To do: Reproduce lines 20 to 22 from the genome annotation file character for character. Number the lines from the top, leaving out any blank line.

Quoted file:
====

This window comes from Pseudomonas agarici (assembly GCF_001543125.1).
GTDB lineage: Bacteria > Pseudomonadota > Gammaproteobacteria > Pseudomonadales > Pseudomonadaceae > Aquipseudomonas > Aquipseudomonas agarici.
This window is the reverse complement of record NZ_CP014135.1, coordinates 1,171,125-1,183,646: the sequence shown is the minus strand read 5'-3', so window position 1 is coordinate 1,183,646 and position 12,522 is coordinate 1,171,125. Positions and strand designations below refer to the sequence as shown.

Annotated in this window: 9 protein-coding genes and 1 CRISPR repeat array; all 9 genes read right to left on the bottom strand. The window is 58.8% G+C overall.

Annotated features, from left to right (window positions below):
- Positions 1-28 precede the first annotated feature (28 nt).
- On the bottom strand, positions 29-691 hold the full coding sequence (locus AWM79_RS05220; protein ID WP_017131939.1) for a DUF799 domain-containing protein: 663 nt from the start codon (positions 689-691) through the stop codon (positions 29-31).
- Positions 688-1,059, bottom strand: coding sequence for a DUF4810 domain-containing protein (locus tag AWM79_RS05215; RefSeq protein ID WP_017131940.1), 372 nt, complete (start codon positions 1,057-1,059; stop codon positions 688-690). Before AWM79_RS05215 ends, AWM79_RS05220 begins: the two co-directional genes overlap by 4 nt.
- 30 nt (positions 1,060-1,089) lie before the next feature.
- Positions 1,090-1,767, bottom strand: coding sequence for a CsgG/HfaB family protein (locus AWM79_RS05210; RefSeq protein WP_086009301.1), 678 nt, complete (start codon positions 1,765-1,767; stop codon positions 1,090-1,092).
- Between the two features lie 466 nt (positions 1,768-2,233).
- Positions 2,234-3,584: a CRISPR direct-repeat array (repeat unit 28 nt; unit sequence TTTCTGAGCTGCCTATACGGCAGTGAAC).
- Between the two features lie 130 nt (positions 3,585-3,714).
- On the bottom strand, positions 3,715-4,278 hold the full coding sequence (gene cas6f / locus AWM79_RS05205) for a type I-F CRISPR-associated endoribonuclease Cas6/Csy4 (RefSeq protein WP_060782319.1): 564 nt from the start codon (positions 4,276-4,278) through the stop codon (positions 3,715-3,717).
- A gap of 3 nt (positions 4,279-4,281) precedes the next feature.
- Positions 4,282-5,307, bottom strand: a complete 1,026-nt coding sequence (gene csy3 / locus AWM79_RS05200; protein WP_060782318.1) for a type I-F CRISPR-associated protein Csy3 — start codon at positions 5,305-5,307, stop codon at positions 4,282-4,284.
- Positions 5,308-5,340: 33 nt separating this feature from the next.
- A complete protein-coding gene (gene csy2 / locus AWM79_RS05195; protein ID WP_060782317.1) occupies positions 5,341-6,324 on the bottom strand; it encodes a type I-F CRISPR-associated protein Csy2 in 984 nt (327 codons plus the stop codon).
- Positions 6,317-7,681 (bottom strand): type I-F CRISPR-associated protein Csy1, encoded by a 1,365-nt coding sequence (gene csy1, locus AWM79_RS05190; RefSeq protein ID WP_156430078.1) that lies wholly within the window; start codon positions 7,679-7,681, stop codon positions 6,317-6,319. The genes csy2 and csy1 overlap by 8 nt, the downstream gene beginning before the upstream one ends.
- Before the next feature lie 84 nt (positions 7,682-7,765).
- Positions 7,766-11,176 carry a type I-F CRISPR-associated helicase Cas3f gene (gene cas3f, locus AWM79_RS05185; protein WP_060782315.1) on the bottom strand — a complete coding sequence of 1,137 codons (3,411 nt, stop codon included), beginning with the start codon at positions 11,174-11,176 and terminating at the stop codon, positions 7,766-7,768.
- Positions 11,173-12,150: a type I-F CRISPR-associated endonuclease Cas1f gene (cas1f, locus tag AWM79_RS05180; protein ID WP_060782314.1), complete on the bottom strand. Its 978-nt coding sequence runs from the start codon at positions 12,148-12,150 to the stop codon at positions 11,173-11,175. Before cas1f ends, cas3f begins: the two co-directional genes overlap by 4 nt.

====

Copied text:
- Before the next feature lie 84 nt (positions 7,682-7,765).
- Positions 7,766-11,176 carry a type I-F CRISPR-associated helicase Cas3f gene (gene cas3f, locus AWM79_RS05185; protein WP_060782315.1) on the bottom strand — a complete coding sequence of 1,137 codons (3,411 nt, stop codon included), beginning with the start codon at positions 11,174-11,176 and terminating at the stop codon, positions 7,766-7,768.
- Positions 11,173-12,150: a type I-F CRISPR-associated endonuclease Cas1f gene (cas1f, locus tag AWM79_RS05180; protein ID WP_060782314.1), complete on the bottom strand. Its 978-nt coding sequence runs from the start codon at positions 12,148-12,150 to the stop codon at positions 11,173-11,175. Before cas1f ends, cas3f begins: the two co-directional genes overlap by 4 nt.